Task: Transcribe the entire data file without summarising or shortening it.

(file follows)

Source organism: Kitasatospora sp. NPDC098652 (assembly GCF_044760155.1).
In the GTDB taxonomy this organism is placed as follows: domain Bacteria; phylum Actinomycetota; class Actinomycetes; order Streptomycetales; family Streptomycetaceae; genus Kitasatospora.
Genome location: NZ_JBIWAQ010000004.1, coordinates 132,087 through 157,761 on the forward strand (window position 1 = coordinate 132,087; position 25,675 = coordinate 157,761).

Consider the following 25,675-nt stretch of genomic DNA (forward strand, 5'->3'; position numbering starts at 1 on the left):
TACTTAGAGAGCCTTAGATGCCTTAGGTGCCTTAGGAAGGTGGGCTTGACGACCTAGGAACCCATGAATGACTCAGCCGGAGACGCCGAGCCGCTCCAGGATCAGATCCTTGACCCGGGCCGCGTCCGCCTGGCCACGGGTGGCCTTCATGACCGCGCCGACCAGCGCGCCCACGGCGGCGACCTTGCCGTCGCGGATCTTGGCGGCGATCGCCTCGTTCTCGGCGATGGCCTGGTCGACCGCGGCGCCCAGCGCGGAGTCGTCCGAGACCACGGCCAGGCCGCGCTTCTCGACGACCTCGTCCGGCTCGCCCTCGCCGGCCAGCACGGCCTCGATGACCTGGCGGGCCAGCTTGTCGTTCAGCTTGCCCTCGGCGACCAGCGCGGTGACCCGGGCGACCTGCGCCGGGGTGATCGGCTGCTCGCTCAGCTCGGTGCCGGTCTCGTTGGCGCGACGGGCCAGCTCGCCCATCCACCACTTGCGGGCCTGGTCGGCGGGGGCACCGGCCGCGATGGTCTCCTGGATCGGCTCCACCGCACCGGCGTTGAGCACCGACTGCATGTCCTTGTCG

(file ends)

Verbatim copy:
Source organism: Kitasatospora sp. NPDC098652 (assembly GCF_044760155.1).
In the GTDB taxonomy this organism is placed as follows: domain Bacteria; phylum Actinomycetota; class Actinomycetes; order Streptomycetales; family Streptomycetaceae; genus Kitasatospora.
Genome location: NZ_JBIWAQ010000004.1, coordinates 132,087 through 157,761 on the forward strand (window position 1 = coordinate 132,087; position 25,675 = coordinate 157,761).

Consider the following 25,675-nt stretch of genomic DNA (forward strand, 5'->3'; position numbering starts at 1 on the left):
TACTTAGAGAGCCTTAGATGCCTTAGGTGCCTTAGGAAGGTGGGCTTGACGACCTAGGAACCCATGAATGACTCAGCCGGAGACGCCGAGCCGCTCCAGGATCAGATCCTTGACCCGGGCCGCGTCCGCCTGGCCACGGGTGGCCTTCATGACCGCGCCGACCAGCGCGCCCACGGCGGCGACCTTGCCGTCGCGGATCTTGGCGGCGATCGCCTCGTTCTCGGCGATGGCCTGGTCGACCGCGGCGCCCAGCGCGGAGTCGTCCGAGACCACGGCCAGGCCGCGCTTCTCGACGACCTCGTCCGGCTCGCCCTCGCCGGCCAGCACGGCCTCGATGACCTGGCGGGCCAGCTTGTCGTTCAGCTTGCCCTCGGCGACCAGCGCGGTGACCCGGGCGACCTGCGCCGGGGTGATCGGCTGCTCGCTCAGCTCGGTGCCGGTCTCGTTGGCGCGACGGGCCAGCTCGCCCATCCACCACTTGCGGGCCTGGTCGGCGGGGGCACCGGCCGCGATGGTCTCCTGGATCGGCTCCACCGCACCGGCGTTGAGCACCGACTGCATGTCCTTGTCG